PLThe smart robot Tipron that you chose to use in Remain Calm was another highlight of this exhibition. The company that produces the robot, Cerevo, is relatively niche. How did you come to work with Cerevo? What are your criteria when selecting objects such as these?

NKIn recent years I have gotten involved in projects with start-up companies and firms developing products that apply new technologies. For example, Sustainable Hours (2017) was partly made in collaboration with InfinityPV, a company that makes translucent solar panels. To my mind, the research of new products in the process of art creation resembles the process of blending pigments in traditional painting. The distinctive character of each product is the same as that of a performer. Ultimately, I think the most important thing is to imagine the kind of harmony that those products, human performers, and space can engender.

PLIn addition to Tipron, there were also Sphero BOLTs, which are spherical robots. These robots had their own performance paths in the exhibition. How did you alternate between robots and human performers in the exhibition?

NKIn the work, there is a fluid alternation between two settings: 'The Introspective Drill', activated by performers, and the 'Actionable Setting'. In the latter, the involvement of the audience with the scenography was a particular focus. It was programmed so that the bodies and behaviour of the audience functioned as part of the installation, for example when visitors entered the space. Oddly enough, while some chance came into play, Tipron and Sphero, the choreographed objects, played the role of connecting the audience and scenography. The audience's movement and behaviour likewise changed with the cultural sphere and venue of presentation.

Exhibition view: Nile Koetting, Sustainable Hours, Maison Hermès, Tokyo (21 December 2016–26 February 2017). Courtesy Fondation d'entreprise Hermès. Photo: © Nacása & Partners Inc.

PLYour work Sustainable Hours (2016), which was on view at Maison Hermès in Tokyo, is also related to sound, and you have designed sound for many other performances and theatre groups. How does your practice in sound influence your work?

NKI think of music as a performer. In the Sustainable Hours project I made at Maison Hermès, the initial point of departure was an audio work. Wondering how I could arrange sound as invisible vibrations in the space led me to incorporate other invisible items such as fragrance, WiFi, light, and humidity. In reference to this work, the term 'ambiance interieur' goes down better with me than 'sound installation'. Through my projects, I pursue an interest in networked ties between audience members. In this pursuit, music is an extremely powerful medium that can influence everything in the exhibition room and the visitors simultaneously. And there are still a lot of discoveries to be made with it.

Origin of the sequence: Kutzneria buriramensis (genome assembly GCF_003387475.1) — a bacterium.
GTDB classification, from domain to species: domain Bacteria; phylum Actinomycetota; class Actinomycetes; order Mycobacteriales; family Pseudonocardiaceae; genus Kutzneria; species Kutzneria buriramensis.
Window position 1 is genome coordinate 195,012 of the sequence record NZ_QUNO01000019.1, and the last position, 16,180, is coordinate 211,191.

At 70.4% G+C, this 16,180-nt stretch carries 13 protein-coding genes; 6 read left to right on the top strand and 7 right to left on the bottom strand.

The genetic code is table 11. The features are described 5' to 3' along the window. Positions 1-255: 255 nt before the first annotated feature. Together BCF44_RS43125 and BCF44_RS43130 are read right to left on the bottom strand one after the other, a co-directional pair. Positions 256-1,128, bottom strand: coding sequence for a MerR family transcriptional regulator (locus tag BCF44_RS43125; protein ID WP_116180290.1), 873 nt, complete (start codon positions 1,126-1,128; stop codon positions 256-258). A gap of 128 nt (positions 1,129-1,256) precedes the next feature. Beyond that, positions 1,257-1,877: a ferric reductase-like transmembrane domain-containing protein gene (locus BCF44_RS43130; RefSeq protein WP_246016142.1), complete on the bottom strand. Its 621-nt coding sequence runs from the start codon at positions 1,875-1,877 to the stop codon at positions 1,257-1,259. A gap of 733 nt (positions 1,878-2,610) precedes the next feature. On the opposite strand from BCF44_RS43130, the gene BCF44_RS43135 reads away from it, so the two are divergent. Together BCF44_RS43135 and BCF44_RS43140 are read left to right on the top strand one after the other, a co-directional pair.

In everyday life, there are many tools for assessment or valuation, and the vital thing is being capable not of empathy, but resonance.

PLWould you consider your smaller projects, such as ESSE (2014), Hard in Organics (2015), Whistler (2016), and All in One / Terra Mater (2018) as case studies for your larger scenographies?

NKThere is no particular precedence among the works based on size or context. The works are always born amid relations with all sorts of parties, such as the performers, event organiser, curator, gallery owner, or whoever. It is not unusual for some happenstance to turn out to be an element that the work should have. Scale or size are constituent elements that should be right for the work in question.

Naturally, ideas in one project often connect with a different project. For example, Nothing Left, which I presented at the Berlin theatre HAU Hebbel am Ufer in 2016, was developed as a scenography on the main stage, where DJs and musicians were performing for a musical event. The experience of being asked to do the actual scenography then was important learning that served me in good stead when I produced Remain Calm.

Exhibition view: Nile Koetting, Sustainable Hours, Maison Hermès, Tokyo (21 December 2016–26 February 2017). Courtesy Fondation d'entreprise Hermès. Photo: © Nacása & Partners Inc.

PLHow does scenography differ from dramaturgy for you?

NKIn installation space, I am interested in dramaturgical perspectives, such as the movement of the audience, and how to brew an atmosphere. In theatres and performance-type contexts, on the other hand, I constantly experiment with installation thought and methods deriving from scenography. It is a basic approach for me to think about the context in which the work should be existing.

PLYou work across multiple media, which means that your artistic body is unclear and blurred. This may create a barrier for some people who think art should be intellectual. What do you think about this?